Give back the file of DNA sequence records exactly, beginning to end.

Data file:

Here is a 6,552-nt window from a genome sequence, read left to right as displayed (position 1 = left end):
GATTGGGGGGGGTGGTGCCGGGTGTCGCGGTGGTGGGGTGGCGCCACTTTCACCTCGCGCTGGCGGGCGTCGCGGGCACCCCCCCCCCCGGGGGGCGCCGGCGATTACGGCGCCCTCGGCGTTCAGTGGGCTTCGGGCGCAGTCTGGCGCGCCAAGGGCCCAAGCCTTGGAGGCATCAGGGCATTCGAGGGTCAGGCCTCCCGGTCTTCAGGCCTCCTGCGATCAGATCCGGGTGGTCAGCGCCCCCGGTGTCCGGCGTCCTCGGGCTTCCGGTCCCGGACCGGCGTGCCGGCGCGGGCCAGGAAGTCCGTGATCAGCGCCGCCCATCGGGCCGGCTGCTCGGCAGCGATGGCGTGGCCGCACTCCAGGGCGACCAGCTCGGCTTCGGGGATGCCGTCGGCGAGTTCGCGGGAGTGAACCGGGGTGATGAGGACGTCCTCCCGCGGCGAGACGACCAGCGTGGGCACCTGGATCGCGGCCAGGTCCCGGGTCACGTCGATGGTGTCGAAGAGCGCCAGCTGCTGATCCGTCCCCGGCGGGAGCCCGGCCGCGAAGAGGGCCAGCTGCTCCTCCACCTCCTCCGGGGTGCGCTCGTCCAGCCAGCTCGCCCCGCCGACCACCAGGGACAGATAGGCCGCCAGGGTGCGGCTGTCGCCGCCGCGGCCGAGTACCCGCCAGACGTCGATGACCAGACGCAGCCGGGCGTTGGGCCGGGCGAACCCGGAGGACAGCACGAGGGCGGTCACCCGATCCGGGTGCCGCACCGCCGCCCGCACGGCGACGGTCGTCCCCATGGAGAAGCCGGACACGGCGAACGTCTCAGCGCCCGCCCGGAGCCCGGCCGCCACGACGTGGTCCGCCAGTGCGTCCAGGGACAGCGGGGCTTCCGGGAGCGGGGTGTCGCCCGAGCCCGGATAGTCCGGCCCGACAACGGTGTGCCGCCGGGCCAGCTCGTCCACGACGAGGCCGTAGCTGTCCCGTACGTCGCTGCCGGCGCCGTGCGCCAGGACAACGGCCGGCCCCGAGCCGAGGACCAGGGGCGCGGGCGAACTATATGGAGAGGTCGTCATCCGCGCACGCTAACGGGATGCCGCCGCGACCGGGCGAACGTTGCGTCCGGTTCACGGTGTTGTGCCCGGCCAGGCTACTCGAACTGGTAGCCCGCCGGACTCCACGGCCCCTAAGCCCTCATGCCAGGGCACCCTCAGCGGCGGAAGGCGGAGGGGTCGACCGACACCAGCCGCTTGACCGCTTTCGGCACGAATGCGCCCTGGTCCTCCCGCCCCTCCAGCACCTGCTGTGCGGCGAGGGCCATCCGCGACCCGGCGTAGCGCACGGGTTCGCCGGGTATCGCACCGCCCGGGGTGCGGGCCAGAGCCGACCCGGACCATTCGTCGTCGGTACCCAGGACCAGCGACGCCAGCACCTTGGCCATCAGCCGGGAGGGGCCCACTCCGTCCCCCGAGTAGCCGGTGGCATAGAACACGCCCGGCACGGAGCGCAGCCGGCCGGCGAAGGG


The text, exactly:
Here is a 6,552-nt window from a genome sequence, read left to right as displayed (position 1 = left end):
GATTGGGGGGGGTGGTGCCGGGTGTCGCGGTGGTGGGGTGGCGCCACTTTCACCTCGCGCTGGCGGGCGTCGCGGGCACCCCCCCCCCCGGGGGGCGCCGGCGATTACGGCGCCCTCGGCGTTCAGTGGGCTTCGGGCGCAGTCTGGCGCGCCAAGGGCCCAAGCCTTGGAGGCATCAGGGCATTCGAGGGTCAGGCCTCCCGGTCTTCAGGCCTCCTGCGATCAGATCCGGGTGGTCAGCGCCCCCGGTGTCCGGCGTCCTCGGGCTTCCGGTCCCGGACCGGCGTGCCGGCGCGGGCCAGGAAGTCCGTGATCAGCGCCGCCCATCGGGCCGGCTGCTCGGCAGCGATGGCGTGGCCGCACTCCAGGGCGACCAGCTCGGCTTCGGGGATGCCGTCGGCGAGTTCGCGGGAGTGAACCGGGGTGATGAGGACGTCCTCCCGCGGCGAGACGACCAGCGTGGGCACCTGGATCGCGGCCAGGTCCCGGGTCACGTCGATGGTGTCGAAGAGCGCCAGCTGCTGATCCGTCCCCGGCGGGAGCCCGGCCGCGAAGAGGGCCAGCTGCTCCTCCACCTCCTCCGGGGTGCGCTCGTCCAGCCAGCTCGCCCCGCCGACCACCAGGGACAGATAGGCCGCCAGGGTGCGGCTGTCGCCGCCGCGGCCGAGTACCCGCCAGACGTCGATGACCAGACGCAGCCGGGCGTTGGGCCGGGCGAACCCGGAGGACAGCACGAGGGCGGTCACCCGATCCGGGTGCCGCACCGCCGCCCGCACGGCGACGGTCGTCCCCATGGAGAAGCCGGACACGGCGAACGTCTCAGCGCCCGCCCGGAGCCCGGCCGCCACGACGTGGTCCGCCAGTGCGTCCAGGGACAGCGGGGCTTCCGGGAGCGGGGTGTCGCCCGAGCCCGGATAGTCCGGCCCGACAACGGTGTGCCGCCGGGCCAGCTCGTCCACGACGAGGCCGTAGCTGTCCCGTACGTCGCTGCCGGCGCCGTGCGCCAGGACAACGGCCGGCCCCGAGCCGAGGACCAGGGGCGCGGGCGAACTATATGGAGAGGTCGTCATCCGCGCACGCTAACGGGATGCCGCCGCGACCGGGCGAACGTTGCGTCCGGTTCACGGTGTTGTGCCCGGCCAGGCTACTCGAACTGGTAGCCCGCCGGACTCCACGGCCCCTAAGCCCTCATGCCAGGGCACCCTCAGCGGCGGAAGGCGGAGGGGTCGACCGACACCAGCCGCTTGACCGCTTTCGGCACGAATGCGCCCTGGTCCTCCCGCCCCTCCAGCACCTGCTGTGCGGCGAGGGCCATCCGCGACCCGGCGTAGCGCACGGGTTCGCCGGGTATCGCACCGCCCGGGGTGCGGGCCAGAGCCGACCCGGACCATTCGTCGTCGGTACCCAGGACCAGCGACGCCAGCACCTTGGCCATCAGCCGGGAGGGGCCCACTCCGTCCCCCGAGTAGCCGGTGGCATAGAACACGCCCGGCACGGAGCGCAGCCGGCCGGCGAAGGG